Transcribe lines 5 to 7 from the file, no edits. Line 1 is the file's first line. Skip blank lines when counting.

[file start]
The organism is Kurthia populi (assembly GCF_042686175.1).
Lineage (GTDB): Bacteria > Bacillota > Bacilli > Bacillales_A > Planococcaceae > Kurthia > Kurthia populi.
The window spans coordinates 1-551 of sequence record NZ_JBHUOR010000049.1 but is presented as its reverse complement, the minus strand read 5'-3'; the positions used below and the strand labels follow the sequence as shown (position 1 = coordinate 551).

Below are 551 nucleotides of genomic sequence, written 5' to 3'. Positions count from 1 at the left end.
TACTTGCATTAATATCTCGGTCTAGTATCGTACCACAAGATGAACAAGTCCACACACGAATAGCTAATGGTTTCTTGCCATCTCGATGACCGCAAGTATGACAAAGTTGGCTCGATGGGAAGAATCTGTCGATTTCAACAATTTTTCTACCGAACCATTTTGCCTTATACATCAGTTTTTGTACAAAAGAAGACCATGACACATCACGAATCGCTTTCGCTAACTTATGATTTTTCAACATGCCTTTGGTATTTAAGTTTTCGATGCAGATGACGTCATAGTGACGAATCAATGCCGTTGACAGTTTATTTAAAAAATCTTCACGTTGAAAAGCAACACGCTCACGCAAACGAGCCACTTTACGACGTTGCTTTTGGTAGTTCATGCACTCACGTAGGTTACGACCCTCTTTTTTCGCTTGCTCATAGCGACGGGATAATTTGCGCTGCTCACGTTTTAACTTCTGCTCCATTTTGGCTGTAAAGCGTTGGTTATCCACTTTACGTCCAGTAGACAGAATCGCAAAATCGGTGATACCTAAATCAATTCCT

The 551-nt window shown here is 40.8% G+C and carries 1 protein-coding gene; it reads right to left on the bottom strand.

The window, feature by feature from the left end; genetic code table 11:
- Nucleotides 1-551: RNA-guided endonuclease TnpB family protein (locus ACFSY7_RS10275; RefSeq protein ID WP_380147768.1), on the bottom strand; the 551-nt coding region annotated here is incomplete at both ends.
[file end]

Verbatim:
TACTTGCATTAATATCTCGGTCTAGTATCGTACCACAAGATGAACAAGTCCACACACGAATAGCTAATGGTTTCTTGCCATCTCGATGACCGCAAGTATGACAAAGTTGGCTCGATGGGAAGAATCTGTCGATTTCAACAATTTTTCTACCGAACCATTTTGCCTTATACATCAGTTTTTGTACAAAAGAAGACCATGACACATCACGAATCGCTTTCGCTAACTTATGATTTTTCAACATGCCTTTGGTATTTAAGTTTTCGATGCAGATGACGTCATAGTGACGAATCAATGCCGTTGACAGTTTATTTAAAAAATCTTCACGTTGAAAAGCAACACGCTCACGCAAACGAGCCACTTTACGACGTTGCTTTTGGTAGTTCATGCACTCACGTAGGTTACGACCCTCTTTTTTCGCTTGCTCATAGCGACGGGATAATTTGCGCTGCTCACGTTTTAACTTCTGCTCCATTTTGGCTGTAAAGCGTTGGTTATCCACTTTACGTCCAGTAGACAGAATCGCAAAATCGGTGATACCTAAATCAATTCCT

The 551-nt window shown here is 40.8% G+C and carries 1 protein-coding gene; it reads right to left on the bottom strand.

The window, feature by feature from the left end; genetic code table 11: